Journal Article

Monocyte-Macrophages, Granulocyte-Macrophage Colony-Stimulating Factor, and Prolonged Survival Among Patients with Acute Myeloid Leukemia and Stem Cell Transplants

Francis Joseph Giles

in Clinical Infectious Diseases

Published on behalf of Infectious Diseases Society of America

Volume 26, issue 6, pages 1282-1289
Published in print June 1998 | ISSN: 1058-4838
Published online June 1998 | e-ISSN: 1537-6591 | DOI: http://dx.doi.org/10.1086/516361
Monocyte-Macrophages, Granulocyte-Macrophage Colony-Stimulating Factor, and Prolonged Survival Among Patients with Acute Myeloid Leukemia and Stem Cell Transplants

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Recombinant GM-CSF has been recently shown to prolong survival of elderly patients with acute myeloid leukemia (AML) by reducing the rate of induction therapy–related mortality. In a prospective, randomized, placebo-controlled, double-blind, multicenter study conducted by the Eastern Cooperative Oncology Group in the United States, granulocyte-macrophage colony-stimulating factor (GM-CSF) was given only to those patients who had hypocellular or remission marrow on day 10 of one or two cycles of standard induction therapy. Although the administration of GMCSF significantly reduced a wide range of adverse events, the main benefit of this cytokine seems to be mediated by a reduction in sepsis. A similarly designed study, conducted by the Southwest Oncology Group in a directly comparable AML patient population with use of granulocyte colonystimulating factor (G-CSF) as the supportive cytokine, showed no survival benefit and no reduction in the rates of serious or lethal sepsis. In most current clinical situations, GM-CSF and G-CSF are indistinguishable both in terms of efficacy and toxicity. GM-CSF and G-CSF have very different impacts on the survival of patients with AML. The stimulation of monocyte-macrophage function and proliferation by GM-CSF may mediate the selective benefit of GM-CSF in patients with AML and stem cell transplants. GM-CSF merits further study as therapy for and/or protection against opportunistic sepsis in patients with cancer and will be included in a number of International Oncology Study Group protocols.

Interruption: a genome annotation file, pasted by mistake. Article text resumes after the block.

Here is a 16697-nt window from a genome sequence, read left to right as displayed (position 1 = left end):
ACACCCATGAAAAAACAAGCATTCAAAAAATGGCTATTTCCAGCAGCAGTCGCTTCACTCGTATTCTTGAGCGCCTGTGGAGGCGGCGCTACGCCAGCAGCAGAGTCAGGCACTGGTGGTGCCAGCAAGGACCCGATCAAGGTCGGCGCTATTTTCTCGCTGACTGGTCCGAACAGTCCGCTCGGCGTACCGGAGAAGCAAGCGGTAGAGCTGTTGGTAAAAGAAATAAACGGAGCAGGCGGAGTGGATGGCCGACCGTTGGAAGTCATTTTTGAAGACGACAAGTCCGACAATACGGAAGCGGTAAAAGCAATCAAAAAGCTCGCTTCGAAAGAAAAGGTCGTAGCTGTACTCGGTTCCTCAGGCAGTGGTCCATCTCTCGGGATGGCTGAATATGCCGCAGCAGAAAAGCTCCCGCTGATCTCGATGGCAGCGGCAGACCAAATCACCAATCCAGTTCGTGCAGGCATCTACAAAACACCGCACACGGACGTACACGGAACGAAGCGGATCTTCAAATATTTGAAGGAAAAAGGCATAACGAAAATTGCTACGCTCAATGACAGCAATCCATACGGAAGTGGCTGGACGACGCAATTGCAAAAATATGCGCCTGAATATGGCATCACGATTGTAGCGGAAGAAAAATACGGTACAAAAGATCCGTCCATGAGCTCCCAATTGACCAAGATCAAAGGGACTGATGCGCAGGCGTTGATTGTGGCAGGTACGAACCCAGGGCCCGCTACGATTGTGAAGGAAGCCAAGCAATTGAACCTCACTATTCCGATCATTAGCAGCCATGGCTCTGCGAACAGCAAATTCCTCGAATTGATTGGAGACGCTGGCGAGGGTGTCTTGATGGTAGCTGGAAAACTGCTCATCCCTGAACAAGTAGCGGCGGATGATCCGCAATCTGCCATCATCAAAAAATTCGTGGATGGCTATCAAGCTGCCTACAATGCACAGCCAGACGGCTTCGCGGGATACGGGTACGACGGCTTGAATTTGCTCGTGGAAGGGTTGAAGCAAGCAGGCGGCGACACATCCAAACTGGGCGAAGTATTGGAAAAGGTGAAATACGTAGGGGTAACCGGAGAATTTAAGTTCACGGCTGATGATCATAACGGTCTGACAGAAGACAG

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Subjects: Infectious Diseases ; Immunology ; Public Health and Epidemiology ; Microbiology

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